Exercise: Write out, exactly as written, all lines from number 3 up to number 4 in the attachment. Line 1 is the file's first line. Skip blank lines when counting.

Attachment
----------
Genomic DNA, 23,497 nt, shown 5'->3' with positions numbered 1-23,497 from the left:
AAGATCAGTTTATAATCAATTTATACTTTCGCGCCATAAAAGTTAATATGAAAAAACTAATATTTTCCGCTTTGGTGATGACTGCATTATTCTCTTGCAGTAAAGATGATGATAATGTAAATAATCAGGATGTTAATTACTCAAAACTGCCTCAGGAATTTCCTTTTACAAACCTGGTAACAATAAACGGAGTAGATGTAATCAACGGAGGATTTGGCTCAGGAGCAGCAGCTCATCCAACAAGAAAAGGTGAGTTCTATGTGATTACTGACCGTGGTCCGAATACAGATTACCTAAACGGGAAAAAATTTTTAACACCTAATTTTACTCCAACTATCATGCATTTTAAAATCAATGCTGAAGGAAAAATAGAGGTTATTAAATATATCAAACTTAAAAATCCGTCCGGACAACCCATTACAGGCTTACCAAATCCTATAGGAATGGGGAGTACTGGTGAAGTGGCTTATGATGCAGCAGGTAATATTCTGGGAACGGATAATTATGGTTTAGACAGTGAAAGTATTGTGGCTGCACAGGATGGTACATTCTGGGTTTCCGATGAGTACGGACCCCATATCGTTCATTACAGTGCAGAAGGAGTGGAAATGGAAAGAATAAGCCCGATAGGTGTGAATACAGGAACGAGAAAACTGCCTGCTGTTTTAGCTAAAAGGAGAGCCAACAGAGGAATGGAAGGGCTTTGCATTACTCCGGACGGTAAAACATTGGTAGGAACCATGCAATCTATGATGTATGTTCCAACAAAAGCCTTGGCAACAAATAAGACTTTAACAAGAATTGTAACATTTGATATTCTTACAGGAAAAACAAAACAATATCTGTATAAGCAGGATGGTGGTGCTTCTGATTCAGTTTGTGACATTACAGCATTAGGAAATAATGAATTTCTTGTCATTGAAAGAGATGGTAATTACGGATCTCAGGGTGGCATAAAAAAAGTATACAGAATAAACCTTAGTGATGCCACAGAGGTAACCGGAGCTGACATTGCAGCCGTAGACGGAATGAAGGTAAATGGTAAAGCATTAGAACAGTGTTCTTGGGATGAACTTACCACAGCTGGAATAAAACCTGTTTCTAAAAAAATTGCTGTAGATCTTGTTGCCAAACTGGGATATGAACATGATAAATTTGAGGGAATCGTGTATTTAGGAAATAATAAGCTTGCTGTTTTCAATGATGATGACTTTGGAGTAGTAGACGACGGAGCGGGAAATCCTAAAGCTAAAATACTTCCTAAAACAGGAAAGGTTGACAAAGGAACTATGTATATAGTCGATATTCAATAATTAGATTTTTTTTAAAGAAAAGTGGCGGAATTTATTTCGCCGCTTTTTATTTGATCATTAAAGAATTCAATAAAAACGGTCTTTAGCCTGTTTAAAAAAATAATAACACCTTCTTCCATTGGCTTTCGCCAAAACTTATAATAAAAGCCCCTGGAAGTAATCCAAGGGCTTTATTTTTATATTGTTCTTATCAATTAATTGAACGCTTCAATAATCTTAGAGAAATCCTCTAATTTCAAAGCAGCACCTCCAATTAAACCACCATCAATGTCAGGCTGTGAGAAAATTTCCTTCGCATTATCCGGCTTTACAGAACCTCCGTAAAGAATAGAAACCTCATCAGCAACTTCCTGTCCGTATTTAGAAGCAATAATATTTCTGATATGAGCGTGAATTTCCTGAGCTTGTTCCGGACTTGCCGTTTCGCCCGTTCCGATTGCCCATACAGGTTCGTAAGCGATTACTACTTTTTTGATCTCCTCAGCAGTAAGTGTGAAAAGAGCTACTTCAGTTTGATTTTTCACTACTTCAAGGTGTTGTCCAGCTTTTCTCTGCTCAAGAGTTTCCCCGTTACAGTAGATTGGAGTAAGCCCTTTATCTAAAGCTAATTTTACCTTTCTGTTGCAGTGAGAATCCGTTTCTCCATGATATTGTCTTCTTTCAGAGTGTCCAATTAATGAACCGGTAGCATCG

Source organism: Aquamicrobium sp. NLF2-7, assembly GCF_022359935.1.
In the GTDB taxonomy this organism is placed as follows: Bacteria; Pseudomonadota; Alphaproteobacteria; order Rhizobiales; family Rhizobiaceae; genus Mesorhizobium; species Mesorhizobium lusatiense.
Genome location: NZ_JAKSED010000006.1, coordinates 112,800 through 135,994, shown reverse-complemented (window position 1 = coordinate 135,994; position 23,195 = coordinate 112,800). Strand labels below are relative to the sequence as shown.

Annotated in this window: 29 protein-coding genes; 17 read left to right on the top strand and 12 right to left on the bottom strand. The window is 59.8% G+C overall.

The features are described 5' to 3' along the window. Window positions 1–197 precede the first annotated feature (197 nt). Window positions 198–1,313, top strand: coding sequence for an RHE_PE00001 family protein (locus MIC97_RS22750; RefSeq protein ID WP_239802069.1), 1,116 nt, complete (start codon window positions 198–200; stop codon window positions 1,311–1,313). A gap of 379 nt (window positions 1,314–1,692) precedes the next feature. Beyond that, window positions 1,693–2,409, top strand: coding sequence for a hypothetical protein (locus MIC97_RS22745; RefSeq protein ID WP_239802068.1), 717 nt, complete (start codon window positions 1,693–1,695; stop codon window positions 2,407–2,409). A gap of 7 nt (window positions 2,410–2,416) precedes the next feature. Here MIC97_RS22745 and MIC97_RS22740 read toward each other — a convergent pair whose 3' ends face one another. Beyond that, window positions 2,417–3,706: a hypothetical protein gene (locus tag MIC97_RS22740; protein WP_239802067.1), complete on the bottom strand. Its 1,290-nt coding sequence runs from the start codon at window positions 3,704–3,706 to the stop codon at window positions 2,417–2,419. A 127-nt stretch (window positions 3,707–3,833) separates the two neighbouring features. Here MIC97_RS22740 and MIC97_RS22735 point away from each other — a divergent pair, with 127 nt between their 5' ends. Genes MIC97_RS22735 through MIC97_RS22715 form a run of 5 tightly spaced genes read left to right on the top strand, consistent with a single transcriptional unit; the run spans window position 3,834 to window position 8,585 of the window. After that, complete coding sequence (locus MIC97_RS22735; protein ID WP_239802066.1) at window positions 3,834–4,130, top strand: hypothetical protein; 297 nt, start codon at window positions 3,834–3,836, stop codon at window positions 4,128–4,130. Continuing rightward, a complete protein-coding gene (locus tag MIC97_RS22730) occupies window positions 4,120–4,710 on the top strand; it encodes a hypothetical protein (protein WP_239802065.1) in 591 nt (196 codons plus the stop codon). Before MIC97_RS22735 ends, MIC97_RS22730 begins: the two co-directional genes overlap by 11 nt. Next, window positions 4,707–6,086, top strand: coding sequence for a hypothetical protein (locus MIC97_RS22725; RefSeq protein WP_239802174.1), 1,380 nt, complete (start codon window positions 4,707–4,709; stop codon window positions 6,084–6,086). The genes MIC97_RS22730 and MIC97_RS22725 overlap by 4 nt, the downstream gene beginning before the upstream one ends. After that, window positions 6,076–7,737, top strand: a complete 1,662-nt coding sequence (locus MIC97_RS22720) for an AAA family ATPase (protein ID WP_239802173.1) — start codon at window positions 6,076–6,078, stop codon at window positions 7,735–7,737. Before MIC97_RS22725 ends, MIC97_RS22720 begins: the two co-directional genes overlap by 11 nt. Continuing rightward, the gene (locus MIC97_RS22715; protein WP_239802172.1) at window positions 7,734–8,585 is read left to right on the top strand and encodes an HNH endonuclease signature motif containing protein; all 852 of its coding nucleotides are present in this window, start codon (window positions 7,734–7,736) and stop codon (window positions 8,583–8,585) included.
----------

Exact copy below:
Source organism: Aquamicrobium sp. NLF2-7, assembly GCF_022359935.1.
In the GTDB taxonomy this organism is placed as follows: Bacteria; Pseudomonadota; Alphaproteobacteria; order Rhizobiales; family Rhizobiaceae; genus Mesorhizobium; species Mesorhizobium lusatiense.